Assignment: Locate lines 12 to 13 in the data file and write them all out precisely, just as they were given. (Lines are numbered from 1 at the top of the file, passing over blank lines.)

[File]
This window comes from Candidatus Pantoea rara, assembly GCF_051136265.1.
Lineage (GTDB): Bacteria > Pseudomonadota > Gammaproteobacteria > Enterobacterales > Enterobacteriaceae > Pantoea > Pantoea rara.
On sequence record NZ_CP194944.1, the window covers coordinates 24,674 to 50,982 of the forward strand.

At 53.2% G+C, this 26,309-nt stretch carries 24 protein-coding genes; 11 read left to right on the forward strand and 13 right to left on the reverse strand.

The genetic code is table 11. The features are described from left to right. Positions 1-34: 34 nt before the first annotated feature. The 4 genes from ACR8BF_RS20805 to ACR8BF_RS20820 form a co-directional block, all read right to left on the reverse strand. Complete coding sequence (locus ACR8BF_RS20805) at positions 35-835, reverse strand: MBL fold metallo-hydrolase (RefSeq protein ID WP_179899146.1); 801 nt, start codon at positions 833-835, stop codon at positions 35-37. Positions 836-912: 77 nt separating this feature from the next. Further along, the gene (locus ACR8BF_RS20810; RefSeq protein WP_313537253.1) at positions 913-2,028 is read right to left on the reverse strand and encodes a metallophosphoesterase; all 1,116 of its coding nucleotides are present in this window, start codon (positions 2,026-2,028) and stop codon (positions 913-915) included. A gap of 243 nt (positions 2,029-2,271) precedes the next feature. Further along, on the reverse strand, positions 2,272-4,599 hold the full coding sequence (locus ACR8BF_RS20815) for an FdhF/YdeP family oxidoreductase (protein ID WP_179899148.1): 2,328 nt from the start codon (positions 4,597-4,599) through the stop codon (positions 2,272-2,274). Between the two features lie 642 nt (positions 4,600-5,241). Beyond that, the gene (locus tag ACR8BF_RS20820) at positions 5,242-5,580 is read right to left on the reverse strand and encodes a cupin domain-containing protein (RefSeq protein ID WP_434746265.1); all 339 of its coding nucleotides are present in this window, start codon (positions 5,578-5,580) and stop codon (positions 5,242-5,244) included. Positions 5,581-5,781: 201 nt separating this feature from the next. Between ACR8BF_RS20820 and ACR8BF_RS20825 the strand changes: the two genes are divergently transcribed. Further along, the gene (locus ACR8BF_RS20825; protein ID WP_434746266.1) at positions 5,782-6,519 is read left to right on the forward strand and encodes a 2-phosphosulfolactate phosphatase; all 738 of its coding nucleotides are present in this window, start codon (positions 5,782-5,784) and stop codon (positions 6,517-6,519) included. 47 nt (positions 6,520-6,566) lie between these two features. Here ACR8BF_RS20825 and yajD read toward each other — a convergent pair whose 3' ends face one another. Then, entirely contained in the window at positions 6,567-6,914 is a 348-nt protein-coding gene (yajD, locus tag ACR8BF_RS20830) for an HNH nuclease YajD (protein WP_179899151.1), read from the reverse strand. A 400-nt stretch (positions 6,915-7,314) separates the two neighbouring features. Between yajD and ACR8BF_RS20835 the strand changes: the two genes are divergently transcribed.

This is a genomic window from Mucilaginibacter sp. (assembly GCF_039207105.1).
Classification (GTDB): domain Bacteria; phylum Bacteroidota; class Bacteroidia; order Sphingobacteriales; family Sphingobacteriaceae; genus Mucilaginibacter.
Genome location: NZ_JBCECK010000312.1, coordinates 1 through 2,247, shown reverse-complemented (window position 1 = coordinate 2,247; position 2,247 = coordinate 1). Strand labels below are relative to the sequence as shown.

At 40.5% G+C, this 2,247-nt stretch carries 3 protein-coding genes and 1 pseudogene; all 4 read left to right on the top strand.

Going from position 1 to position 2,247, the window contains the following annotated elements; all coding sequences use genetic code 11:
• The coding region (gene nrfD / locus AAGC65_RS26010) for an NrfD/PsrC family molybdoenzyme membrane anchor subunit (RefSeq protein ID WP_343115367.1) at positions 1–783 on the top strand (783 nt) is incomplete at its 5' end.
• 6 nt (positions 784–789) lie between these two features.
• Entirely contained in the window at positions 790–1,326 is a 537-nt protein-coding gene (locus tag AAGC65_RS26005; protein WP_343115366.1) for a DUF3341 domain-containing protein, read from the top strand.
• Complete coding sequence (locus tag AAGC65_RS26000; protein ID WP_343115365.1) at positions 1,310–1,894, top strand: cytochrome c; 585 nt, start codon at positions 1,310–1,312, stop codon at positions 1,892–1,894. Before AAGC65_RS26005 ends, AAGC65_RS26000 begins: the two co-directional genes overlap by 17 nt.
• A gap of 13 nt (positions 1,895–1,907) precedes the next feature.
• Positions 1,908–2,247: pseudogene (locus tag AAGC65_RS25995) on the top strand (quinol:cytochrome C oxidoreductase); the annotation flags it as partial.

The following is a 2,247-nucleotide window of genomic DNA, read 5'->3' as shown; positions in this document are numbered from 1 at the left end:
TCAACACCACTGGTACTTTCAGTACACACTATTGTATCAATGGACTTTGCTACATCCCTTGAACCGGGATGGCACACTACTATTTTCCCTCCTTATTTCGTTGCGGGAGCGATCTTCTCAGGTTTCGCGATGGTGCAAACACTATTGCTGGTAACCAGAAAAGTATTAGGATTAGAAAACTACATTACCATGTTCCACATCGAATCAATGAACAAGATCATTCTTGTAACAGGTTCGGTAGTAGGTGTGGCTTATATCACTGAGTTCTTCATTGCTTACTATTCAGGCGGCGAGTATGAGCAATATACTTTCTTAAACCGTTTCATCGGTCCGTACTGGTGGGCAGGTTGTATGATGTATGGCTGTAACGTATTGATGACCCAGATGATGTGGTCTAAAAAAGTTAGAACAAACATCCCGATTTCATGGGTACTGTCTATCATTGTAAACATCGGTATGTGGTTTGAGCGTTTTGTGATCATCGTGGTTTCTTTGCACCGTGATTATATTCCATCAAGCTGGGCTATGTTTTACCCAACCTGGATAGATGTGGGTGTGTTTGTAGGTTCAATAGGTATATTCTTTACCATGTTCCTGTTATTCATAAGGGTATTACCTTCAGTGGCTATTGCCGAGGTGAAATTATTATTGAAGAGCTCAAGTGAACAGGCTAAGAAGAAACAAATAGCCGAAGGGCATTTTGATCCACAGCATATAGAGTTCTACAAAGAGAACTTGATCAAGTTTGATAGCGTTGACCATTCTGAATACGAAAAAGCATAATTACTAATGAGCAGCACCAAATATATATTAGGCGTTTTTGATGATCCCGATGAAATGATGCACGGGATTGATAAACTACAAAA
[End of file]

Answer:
• 6 nt (positions 784–789) lie between these two features.
• Entirely contained in the window at positions 790–1,326 is a 537-nt protein-coding gene (locus tag AAGC65_RS26005; protein WP_343115366.1) for a DUF3341 domain-containing protein, read from the top strand.